Apart from the Sterrewacht, there are three astronomical institutes at universities in the Netherlands:
There was previously a fourth NOVA institute in Utrecht, but it was sadly closed down in 2012.
“ASTRON is the Netherlands Institute for Radio Astronomy. Its main mission is to make discoveries in radio astronomy happen, via the development of new and innovative technologies, the operation of world-class radio astronomy facilities, and the pursuit of fundamental astronomical research. Engineers and astronomers at ASTRON have an outstanding international reputation for novel technology development, and fundamental research in galactic and extra-galactic astronomy.
On 12 June 2010, Her Majesty Queen Beatrix officially opened the new LOFAR telescope. This telescope will open up a new window on the Universe by observing at very low radio frequencies (30-220 MHz). It is an important scientific and technological pathfinder for the next generation of radio telescopes - the Square Kilometre Array (SKA) - a global project in which ASTRON plays one of the leading roles. ASTRON also operates the Westerbork Synthesis Radio Telescope (WSRT), one of the most sensitive telescopes in the world. ASTRON hosts JIVE (the Joint Institute for VLBI in Europe) and the NOVA Optical/IR group. […]
ASTRON is an institute of the Netherlands Organisation for Scientific Research, NWO.” (from the ASTRON website)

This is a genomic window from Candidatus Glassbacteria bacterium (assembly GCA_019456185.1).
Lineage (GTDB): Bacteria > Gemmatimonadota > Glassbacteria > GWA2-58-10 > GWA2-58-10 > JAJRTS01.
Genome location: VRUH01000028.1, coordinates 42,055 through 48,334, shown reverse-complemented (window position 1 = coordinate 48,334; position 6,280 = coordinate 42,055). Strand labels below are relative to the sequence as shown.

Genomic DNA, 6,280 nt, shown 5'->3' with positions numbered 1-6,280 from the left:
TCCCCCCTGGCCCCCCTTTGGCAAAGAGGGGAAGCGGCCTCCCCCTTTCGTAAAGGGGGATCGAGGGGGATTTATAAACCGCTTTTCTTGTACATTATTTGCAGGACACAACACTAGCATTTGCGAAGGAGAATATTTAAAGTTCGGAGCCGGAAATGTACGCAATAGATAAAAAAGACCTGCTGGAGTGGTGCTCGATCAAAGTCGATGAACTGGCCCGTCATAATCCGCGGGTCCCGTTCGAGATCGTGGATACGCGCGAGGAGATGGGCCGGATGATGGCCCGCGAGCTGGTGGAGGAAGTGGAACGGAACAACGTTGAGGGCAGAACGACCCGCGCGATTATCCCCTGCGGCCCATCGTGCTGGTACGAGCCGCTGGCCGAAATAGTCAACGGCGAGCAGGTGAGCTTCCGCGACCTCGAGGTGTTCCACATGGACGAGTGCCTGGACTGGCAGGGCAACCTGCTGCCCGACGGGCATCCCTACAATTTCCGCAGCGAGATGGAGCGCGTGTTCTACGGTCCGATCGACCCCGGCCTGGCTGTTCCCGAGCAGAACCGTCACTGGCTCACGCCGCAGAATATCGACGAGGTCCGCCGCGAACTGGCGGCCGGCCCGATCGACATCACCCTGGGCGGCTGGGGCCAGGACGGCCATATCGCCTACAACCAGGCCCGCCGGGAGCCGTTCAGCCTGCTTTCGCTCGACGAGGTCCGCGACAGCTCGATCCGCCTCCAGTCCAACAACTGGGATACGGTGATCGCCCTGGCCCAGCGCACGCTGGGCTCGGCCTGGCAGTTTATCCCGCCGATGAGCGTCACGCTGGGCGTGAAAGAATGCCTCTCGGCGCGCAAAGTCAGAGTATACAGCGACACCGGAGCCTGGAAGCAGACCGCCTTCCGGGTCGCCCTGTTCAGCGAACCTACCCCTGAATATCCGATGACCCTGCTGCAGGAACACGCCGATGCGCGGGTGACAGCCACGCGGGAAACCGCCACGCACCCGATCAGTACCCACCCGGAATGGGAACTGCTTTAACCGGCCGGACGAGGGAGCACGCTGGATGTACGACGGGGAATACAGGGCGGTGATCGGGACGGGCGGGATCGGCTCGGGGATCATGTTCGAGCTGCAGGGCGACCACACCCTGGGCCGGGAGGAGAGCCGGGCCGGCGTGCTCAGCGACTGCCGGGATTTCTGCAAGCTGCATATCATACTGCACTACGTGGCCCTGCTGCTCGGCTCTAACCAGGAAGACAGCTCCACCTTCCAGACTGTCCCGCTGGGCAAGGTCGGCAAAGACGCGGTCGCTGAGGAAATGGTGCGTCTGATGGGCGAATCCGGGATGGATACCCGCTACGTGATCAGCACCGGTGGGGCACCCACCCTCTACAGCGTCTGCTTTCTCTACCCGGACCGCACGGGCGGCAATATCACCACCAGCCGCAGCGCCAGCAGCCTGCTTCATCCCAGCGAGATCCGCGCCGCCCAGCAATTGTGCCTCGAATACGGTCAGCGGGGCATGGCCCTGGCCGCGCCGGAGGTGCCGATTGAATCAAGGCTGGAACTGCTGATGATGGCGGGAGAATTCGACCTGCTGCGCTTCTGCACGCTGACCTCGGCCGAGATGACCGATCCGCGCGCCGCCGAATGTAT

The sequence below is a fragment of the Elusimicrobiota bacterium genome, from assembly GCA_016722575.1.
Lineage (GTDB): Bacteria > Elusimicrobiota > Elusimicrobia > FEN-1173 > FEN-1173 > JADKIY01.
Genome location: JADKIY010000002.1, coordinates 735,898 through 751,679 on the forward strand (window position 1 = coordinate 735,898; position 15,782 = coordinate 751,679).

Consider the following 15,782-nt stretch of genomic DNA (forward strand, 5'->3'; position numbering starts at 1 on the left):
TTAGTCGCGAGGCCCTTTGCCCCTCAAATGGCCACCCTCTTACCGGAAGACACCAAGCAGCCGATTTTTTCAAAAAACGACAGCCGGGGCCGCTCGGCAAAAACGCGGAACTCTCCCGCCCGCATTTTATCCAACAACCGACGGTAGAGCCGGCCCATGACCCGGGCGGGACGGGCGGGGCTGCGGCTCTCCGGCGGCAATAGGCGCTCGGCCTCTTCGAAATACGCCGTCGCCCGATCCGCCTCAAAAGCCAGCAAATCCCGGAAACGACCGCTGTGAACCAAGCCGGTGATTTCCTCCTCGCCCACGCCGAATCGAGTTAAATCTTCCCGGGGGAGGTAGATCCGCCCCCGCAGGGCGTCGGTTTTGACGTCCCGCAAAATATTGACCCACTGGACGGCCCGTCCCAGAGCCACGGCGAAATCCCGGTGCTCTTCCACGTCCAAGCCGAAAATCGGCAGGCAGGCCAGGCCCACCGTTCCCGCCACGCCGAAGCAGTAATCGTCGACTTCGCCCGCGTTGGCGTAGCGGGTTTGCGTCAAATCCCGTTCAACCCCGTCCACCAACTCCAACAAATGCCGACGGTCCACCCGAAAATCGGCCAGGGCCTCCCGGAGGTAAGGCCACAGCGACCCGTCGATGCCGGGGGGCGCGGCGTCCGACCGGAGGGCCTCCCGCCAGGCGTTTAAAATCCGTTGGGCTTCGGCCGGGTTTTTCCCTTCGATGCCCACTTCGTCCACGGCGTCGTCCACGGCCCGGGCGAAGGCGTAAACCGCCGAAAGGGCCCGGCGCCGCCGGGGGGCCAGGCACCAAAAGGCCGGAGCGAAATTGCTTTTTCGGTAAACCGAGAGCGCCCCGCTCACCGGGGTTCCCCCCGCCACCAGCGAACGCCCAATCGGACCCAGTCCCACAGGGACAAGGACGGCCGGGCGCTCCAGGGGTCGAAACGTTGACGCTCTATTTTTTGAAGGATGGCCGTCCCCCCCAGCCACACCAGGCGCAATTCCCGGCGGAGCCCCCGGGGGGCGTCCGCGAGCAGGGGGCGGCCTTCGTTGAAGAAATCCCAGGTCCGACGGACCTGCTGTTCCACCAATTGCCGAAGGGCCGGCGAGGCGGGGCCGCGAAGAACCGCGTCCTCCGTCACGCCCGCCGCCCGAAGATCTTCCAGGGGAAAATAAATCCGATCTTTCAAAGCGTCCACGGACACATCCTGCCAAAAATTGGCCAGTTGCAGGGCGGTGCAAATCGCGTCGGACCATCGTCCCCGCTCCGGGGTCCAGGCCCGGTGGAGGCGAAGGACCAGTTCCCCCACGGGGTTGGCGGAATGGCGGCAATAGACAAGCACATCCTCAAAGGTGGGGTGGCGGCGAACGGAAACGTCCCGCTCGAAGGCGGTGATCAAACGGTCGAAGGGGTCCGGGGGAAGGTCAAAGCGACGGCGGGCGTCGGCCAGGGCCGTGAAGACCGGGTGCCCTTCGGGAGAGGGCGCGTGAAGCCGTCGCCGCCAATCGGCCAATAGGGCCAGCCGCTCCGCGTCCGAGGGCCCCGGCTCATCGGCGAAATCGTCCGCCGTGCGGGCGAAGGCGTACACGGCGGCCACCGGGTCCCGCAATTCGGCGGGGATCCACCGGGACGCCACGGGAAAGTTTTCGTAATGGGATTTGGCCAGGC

Since a lot of projects and departments inside the Sterrewacht are strongly involved in LOFAR and radio-astronomy in general, they work in very close collaboration with ASTRON. Its main building is located in Lhee, near Dwingeloo (somewhere between Amsterdam and Groningen…).
SRON (Netherlands Institute for Space Research) is a Dutch institute fully involved in the space research in general. It includes instrumentation (designing, building and sometimes testing) on satellites as well as improvement of our current space technologies, yet also scientific research divisions, both in Earth Observation (Earth and Planetary Science) and astrophysics (High Energy Astrophysics & Low Energy Astrophysics). SRON is also getting more and more involved in exoplanetary astrophysics.
As owning a very good expertize in instrumentation, SRON is also the Dutch point of contact for scientific ESA programs.
SRON is located in two buildings : one in Utrecht (in the Utrecht University campus) and one in Groningen (next to the Kapteyn Institute). There are concrete partnerships between SRON and Leiden Observatory: for example a couple of PhD / postdocs positions or fellowships are shared between both institutes. More information ? Ask Francois Mernier.